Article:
When my student went off to play his solo for solo-ensemble festival I gave him a bit of advice. It’s advice I often need to remind myself to take as well.

We should never let our audience know if we were unhappy with our performance. We should never fill them in on our mistakes after we perform (something I frequently feel like I should do for some reason). We shouldn’t shake our heads when we blow it. As I told him, even if he makes a mistake he should just carry on and look as if he is doing exactly what he meant to do. Heck, sometimes even musicians don’t hear our mistakes! Really. Never telegraph errors to the audience. Really.

Audience members come to concerts to be entertained. They are paying for enjoyment. Don’t disappoint them!*

*Well okay, MOST audience members come to concerts to have a good time. Others come to criticize and hear all the bad stuff. Go figure. I always wonder about people like that … why pay money just so you can say how awful something was, I wonder?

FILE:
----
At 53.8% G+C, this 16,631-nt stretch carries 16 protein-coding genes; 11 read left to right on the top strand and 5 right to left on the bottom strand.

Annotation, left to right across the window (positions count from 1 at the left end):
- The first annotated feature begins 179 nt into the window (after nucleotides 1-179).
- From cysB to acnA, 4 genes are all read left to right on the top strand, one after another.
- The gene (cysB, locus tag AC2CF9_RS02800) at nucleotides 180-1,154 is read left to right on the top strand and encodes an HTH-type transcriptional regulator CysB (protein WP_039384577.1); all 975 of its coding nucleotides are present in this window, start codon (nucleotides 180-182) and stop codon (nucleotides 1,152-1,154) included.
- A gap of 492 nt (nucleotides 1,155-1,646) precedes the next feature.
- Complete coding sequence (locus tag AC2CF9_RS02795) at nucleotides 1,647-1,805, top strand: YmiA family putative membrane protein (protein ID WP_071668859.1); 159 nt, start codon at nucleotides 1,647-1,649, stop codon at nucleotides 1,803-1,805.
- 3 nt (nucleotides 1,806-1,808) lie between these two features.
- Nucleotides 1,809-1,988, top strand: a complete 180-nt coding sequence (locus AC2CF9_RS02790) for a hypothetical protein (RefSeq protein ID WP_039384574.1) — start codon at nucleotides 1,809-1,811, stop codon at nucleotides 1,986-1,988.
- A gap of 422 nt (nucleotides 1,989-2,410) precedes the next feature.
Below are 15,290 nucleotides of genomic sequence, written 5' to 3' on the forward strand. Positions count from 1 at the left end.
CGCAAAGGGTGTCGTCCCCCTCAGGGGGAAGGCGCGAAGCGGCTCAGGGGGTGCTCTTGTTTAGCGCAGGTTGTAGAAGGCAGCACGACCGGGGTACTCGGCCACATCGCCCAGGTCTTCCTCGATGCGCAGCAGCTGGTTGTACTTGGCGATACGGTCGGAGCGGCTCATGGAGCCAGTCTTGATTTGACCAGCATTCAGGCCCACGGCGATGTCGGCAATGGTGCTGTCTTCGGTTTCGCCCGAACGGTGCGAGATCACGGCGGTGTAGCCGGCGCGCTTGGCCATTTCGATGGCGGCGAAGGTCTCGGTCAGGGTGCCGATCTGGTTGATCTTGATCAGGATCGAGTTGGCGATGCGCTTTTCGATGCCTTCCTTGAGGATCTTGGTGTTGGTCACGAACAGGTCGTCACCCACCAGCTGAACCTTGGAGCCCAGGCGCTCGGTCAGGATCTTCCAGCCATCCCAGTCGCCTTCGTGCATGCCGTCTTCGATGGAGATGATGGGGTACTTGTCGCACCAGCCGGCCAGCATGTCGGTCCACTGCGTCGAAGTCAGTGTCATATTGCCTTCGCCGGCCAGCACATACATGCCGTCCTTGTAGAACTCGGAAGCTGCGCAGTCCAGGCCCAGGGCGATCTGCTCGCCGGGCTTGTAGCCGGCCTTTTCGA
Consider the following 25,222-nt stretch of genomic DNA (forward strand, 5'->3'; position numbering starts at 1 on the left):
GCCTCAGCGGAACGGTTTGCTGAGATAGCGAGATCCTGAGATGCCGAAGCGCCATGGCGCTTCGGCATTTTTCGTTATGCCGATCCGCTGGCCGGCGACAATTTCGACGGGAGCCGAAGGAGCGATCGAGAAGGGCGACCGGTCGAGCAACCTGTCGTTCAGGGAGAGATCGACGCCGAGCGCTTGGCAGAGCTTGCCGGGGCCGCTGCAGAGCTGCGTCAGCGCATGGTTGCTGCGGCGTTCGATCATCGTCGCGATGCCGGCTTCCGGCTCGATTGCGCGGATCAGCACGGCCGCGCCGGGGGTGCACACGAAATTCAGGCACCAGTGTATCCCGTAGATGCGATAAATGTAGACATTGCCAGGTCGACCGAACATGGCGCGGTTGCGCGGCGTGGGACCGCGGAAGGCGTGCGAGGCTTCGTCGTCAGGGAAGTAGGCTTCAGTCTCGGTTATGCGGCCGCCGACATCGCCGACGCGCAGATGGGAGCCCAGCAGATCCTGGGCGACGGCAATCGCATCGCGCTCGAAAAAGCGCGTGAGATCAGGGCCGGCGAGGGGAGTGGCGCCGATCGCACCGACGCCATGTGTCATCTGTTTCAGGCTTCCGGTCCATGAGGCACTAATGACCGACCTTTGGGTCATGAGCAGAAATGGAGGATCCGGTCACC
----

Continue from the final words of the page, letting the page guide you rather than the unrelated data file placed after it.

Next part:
1 Comment

  1. Patty,
    David Mamet covered this nicely in, I think, True and False. He said when someone comes backstage after the show and says it was great, don’t tell them you were awful and they should have seen you Thursday. “A moment’s reflection would tell you the right response is ‘thank you.’ ” (Quoted from memory.)
    I know I go to performances set on enjoying myself. Don’t get in my way.
    And while I’m blowing here, a mini-rant about the worst effect of aestheticism: Acquired distaste. Why on earth teach yourself to suffer!? The only benefit is that you join other cool people in *their* suffering. Sophisticates enjoy themselves, however and wherever they are. That’s my ideal. No one can live up to Pater’s ideal of burning “always with a hard, gem-like flame, to maintain this ecstasy, this is success in life.” But that’s a satisfying aim. To look for things you don’t like is (back to Pater) “on this short day of frost and sun, to sleep before evening.”
    N’ome sayin’?